The situation again proved that the real power of a country lies in the hands of the masses, of those who fight, toil, and produce, and not in any parliament or government. Kerensky at one time was the adored idol of Russia, more powerful than any Tsar. Yet his authority was lost) his government fell, and he himself had to flee for his life when the people realized that he was not serving their cause. While he was still the head of the Provisional Government, the actual power began to go over to the Petrograd Soviet, most of whose members were revolutionary workers, peasants, and soldiers.

Various and even opposing views were represented in the Soviet, as is inevitable in bodies composed of different classes of the population with their particular interests. But the greatest influence under such circumstances is always exerted by those who voice the deepest feelings and needs of the People. Therefore, the more revolutionary elements in the Soviet gradually gained the mastery, for they expressed the true wants and aspirations of the masses.

There were those in the Soviet who held that a constitution, something like that of the United States, was all that Russia needed to attain freedom and well-being. They asserted that capitalism was all right: there must be masters and servants, rich and poor; the people should be satisfied with the rights and liberties which a democratic government would grant them. These were the Constitutional Democrats, called for short Cadets in Russia. They quickly lost their influence, because the "naive" Russian workers and peasants knew that it was not rights and liberties on paper they wanted, but a chance to work and enjoy the fruits of their labor. They pointed to America with its Constitution and Declaration of Independence, and said that they did not care for the injustice, corruption, and wage slavery which constitutionally existed in that country.

The next more liberal element were the Social Democrats, known as Mensheviki. As Socialists they believed in the abolition of capitalism, but they declared that the Revolution was not the time to do it. Why not? Because it was not a proletarian revolution, they claimed, even if it looked like one. They maintained that it could not be a social revolution and therefore it should not alter the fundamental economic conditions of the country. According to them it was only a bourgeois revolution, a political one, and as such it should make only political changes. It could not be anything more than a bourgeois revolution, the Mensheviki argued, because had not the great Karl Marx taught that a proletarian revolution could take place only in a country where capitalism had reached its highest stage of development? Russia was very backward industrially, and therefore it would be against the teachings of Marx to consider the Revolution proletarian. For that reason capitalism must remain in Russia and be given a chance to ripen before the people could think of abolishing wage slavery.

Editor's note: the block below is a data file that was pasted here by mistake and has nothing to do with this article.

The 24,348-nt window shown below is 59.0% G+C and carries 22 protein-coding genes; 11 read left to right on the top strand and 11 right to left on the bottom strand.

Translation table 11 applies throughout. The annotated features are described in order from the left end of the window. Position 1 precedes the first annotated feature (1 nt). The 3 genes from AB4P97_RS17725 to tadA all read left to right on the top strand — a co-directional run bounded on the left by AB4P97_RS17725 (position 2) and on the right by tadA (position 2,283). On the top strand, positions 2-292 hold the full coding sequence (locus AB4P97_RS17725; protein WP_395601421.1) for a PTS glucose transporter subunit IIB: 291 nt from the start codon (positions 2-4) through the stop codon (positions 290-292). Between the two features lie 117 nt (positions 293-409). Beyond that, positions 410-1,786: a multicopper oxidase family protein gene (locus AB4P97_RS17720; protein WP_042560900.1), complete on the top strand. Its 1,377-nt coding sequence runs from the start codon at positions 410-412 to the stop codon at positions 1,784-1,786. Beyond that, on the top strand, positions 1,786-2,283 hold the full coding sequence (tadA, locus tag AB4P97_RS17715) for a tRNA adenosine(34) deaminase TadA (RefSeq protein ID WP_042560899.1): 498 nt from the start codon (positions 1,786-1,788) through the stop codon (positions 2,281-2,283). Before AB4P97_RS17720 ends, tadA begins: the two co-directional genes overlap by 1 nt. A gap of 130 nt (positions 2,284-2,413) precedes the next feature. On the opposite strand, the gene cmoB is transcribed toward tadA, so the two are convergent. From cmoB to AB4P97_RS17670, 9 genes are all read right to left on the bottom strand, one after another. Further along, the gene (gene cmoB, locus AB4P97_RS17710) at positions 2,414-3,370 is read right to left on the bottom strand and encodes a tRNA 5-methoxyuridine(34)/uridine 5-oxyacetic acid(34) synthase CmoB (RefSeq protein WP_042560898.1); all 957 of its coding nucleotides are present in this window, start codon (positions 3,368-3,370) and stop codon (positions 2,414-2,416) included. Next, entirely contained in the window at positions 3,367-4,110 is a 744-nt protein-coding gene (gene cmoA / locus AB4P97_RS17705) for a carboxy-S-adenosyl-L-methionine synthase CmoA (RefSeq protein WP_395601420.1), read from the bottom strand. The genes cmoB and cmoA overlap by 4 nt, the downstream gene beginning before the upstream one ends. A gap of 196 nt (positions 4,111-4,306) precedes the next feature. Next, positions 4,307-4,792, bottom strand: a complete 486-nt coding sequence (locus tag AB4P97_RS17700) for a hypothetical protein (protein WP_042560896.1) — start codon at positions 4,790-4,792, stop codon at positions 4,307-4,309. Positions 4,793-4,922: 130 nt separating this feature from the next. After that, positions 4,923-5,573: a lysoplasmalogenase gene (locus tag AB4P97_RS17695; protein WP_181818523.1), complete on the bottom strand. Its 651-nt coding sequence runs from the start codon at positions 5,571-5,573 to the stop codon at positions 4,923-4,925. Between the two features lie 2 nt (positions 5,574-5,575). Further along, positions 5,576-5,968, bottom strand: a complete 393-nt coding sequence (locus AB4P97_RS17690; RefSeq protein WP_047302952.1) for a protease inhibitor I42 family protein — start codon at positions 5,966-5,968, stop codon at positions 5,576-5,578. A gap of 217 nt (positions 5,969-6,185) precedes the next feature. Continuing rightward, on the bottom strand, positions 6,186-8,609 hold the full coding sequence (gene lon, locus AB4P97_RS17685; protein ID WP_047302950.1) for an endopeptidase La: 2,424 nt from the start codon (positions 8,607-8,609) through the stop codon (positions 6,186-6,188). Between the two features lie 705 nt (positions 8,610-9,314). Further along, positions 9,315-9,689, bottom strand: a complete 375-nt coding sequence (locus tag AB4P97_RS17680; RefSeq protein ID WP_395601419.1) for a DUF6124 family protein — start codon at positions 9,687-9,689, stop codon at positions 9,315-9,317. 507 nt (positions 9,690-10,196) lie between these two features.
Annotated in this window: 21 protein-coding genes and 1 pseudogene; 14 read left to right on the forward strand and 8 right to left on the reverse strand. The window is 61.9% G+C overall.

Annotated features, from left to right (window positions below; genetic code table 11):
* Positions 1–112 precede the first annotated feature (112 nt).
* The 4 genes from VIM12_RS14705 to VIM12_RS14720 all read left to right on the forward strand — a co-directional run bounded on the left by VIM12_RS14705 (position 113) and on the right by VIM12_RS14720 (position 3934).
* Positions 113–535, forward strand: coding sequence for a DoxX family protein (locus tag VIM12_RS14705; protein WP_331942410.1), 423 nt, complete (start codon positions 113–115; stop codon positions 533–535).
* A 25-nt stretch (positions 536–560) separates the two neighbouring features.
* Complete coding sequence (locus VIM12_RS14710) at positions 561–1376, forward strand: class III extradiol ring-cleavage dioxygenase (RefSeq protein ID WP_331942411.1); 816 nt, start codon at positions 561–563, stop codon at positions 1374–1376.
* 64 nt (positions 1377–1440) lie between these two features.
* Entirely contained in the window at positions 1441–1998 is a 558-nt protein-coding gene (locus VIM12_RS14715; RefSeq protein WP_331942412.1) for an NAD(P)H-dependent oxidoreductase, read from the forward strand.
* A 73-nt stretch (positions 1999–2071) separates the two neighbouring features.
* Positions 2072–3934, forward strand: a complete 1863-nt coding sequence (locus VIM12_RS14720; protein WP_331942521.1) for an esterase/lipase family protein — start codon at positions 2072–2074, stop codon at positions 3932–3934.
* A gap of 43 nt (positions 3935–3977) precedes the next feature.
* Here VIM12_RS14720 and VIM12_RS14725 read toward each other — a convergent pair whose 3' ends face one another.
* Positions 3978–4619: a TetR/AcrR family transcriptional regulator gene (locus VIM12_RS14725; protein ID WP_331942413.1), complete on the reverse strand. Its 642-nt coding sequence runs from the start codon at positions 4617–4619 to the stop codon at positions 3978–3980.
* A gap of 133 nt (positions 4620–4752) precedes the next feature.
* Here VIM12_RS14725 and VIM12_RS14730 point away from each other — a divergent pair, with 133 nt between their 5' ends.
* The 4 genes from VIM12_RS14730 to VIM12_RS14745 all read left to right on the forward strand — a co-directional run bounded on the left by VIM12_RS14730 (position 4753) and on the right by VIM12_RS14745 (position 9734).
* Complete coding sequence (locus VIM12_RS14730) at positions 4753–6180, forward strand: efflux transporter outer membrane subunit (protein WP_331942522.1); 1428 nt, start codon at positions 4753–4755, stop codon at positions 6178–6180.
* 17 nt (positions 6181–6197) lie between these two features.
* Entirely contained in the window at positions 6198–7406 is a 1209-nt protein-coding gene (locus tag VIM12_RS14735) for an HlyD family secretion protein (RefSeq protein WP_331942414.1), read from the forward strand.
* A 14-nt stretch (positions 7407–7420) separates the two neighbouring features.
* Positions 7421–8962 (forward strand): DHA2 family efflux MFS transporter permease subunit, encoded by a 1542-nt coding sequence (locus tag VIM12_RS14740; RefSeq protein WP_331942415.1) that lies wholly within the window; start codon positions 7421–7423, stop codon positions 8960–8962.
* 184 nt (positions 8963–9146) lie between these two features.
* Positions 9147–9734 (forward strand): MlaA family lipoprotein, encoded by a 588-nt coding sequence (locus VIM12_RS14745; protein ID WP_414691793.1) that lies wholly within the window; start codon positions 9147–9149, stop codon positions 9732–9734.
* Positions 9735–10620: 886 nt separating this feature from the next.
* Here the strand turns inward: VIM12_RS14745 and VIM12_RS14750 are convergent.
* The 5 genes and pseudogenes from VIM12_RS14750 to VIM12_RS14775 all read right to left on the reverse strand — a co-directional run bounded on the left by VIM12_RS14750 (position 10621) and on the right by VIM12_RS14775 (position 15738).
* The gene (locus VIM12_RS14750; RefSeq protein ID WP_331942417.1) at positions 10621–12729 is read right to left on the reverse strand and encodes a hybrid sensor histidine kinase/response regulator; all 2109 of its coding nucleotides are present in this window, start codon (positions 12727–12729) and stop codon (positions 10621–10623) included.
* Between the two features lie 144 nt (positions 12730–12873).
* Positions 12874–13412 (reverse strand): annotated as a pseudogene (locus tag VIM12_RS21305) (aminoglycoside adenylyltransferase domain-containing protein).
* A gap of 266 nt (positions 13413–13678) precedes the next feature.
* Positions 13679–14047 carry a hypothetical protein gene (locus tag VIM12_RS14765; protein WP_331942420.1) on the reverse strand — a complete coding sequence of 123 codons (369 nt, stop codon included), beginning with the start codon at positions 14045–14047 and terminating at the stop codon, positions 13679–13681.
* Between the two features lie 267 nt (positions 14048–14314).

The Social Democrats had a large following among the workers of Russia, many labor unions being Menshevik. But the argument that the Revolution was not proletarian only because Marx had fifty years before said that it couldn't be, did not appeal to the toilers. They had made the Revolution. they had fought and bled for it. They had driven out the Tsar and his clique, and they were now driving out their industrial masters, thus abolishing wage slavery and capitalism. They could not see why they could not do what they were actually doing only because some one who was dead long ago had believed that it couldn't be done. The reasoning of the Socialist leaders was too "scientific" for them. Their common sense told them that it was pure nonsense, and the Mensheviki lost most of their following among the workers.

Another political party was called Socialists Revolutionists. To this party belonged many of the terrorists who had been active against Tsardom in the past. The Socialists Revolutionists had numerous adherents, mainly among the farming population. But they alienated them by taking a stand for the continuation of the war when the country was against it. This attitude also caused a split in the party, the conservative element becoming known as the Right Socialists Revolutionists, while the more revolutionary faction called itself Left Socialists Revolutionists. The latter, led by Maria Spiridonova, who had suffered many years of Siberian imprisonment under the Tsar, advocated the termination of the war and secured a very considerable following, particularly among the poorer agricultural classes.

The most radical element in Russia were the Anarchists, who demanded immediate peace, free land for the peasant, and the socialization of the means of production and distribution. They wanted the abolition of capitalism and wage slavery, equal rights for all and special privileges to none. The land, the factories and mills, the machinery of production and the means of distribution were to become the possession of the whole people. Each able person was to work according to his ability and receive according to his needs. There was to be full liberty for every one and joint use on the basis of mutual interests. The Anarchists warned the proletariat against delegating power to any government or placing a political party in authority. Government of any kind, they said, would stifle the Revolution and rob the workers of the results already achieved. The life and welfare of a country depended on economics, not on politics, they argued. That is, what people want is to live, to work and satisfy their needs. For this, sensible management of industry is necessary, not politics. Politics, they insisted, is a game to rule and govern men, not to help them live. In short, the Anarchists advised the toilers to permit no one to become their master again, to abolish political government, and to manage their agrarian, industrial, and social affairs for the good of all instead of for the benefit of rulers and exploiters. They called upon the masses to stand by their Soviets and look after their interests by means of their own organizations.

The Anarchists were, however, comparatively small in numbers. As the most advanced and revolutionary element they had been persecuted by the Tsarist regime even worse than the Socialists. Many of them had been executed, others imprisoned and their organizations suppressed as illegal. It was most dangerous to belong to the Anarchists, and their work of education was exceedingly difficult. Therefore, the Anarchists were not strong and could not exert much influence upon the people at large in a vast country of 120 Millions of population.

But they had a great advantage in that their idea appealed to the healthy instincts and sound sense of the masses. To the extent of their ability and limited power the Anarchists encouraged the demand for peace, land, and bread, and actively helped carry out those demands by direct expropriation and the formation of a free communal life.

There was another political party in Russia which was far more numerous and better organized than the Anarchists. That party realized the value of the Anarchist ideas and set to work to carry them out.

It was the Bolsheviki.